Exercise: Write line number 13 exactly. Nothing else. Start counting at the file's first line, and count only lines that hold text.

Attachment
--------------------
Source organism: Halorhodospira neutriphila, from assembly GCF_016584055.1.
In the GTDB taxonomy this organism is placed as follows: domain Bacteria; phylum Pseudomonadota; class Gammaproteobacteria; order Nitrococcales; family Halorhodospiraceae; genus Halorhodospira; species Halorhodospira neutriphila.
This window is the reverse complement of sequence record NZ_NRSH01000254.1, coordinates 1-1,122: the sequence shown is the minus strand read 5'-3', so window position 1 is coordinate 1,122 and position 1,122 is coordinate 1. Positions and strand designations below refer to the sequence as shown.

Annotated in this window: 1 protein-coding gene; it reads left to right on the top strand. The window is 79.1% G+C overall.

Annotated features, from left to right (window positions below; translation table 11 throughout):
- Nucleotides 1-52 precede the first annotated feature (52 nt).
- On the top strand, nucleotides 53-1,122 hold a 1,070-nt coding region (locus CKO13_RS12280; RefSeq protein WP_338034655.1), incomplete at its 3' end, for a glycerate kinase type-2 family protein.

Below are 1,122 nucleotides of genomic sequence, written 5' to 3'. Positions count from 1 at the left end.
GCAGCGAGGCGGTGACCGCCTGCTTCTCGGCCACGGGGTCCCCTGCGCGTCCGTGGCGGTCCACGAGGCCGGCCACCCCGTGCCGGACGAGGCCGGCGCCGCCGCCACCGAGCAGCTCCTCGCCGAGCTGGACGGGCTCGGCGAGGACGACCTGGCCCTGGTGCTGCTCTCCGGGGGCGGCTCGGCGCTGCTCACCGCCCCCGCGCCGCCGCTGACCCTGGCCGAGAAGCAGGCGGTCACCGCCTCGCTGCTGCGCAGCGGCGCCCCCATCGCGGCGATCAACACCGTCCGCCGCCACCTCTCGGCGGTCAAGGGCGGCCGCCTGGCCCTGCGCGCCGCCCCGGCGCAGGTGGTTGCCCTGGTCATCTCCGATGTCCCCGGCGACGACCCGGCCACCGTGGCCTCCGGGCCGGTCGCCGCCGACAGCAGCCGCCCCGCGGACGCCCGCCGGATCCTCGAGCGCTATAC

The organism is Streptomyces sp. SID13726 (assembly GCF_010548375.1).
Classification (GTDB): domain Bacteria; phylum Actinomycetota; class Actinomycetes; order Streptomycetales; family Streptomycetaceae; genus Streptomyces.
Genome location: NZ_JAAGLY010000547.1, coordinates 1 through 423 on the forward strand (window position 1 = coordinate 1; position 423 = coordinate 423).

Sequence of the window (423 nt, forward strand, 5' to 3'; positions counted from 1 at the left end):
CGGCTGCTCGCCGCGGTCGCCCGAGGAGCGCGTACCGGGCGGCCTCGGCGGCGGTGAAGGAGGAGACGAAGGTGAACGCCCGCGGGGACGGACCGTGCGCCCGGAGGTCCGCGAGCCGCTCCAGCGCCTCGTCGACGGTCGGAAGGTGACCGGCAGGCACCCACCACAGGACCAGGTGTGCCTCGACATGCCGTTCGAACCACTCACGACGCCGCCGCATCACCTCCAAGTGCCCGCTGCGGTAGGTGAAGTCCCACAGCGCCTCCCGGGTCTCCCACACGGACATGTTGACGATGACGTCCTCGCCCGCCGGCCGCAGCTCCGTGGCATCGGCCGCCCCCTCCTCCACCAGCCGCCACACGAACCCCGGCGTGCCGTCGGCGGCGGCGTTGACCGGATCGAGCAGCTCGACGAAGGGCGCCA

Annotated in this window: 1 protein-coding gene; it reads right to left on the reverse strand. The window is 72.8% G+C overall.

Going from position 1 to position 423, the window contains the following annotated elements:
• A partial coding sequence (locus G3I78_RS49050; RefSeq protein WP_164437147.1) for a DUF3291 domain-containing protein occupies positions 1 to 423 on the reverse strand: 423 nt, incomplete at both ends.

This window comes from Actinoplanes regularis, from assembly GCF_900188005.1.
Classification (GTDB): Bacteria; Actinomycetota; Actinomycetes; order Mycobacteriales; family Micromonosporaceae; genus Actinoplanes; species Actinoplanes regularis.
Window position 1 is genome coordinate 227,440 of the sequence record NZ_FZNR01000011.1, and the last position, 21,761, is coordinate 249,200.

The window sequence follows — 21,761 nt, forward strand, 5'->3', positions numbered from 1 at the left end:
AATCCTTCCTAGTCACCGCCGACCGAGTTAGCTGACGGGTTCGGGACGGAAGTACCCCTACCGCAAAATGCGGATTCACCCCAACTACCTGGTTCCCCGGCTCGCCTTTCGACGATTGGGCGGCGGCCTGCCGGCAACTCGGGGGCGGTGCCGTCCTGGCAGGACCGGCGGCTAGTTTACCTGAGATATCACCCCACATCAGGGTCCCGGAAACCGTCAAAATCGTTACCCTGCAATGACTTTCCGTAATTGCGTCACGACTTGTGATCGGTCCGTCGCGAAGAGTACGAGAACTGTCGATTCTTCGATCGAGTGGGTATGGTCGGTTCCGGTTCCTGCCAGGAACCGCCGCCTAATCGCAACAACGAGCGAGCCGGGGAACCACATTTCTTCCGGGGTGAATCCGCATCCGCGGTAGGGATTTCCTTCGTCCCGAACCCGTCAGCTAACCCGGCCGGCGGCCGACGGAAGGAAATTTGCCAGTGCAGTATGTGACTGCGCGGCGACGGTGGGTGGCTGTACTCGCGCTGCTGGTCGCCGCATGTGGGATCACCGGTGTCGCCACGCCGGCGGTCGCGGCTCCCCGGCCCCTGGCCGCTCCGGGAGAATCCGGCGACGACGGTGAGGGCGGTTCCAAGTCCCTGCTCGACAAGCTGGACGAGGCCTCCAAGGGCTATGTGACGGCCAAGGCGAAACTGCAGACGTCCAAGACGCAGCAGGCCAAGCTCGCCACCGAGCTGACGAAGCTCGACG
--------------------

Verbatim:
Sequence of the window (423 nt, forward strand, 5' to 3'; positions counted from 1 at the left end):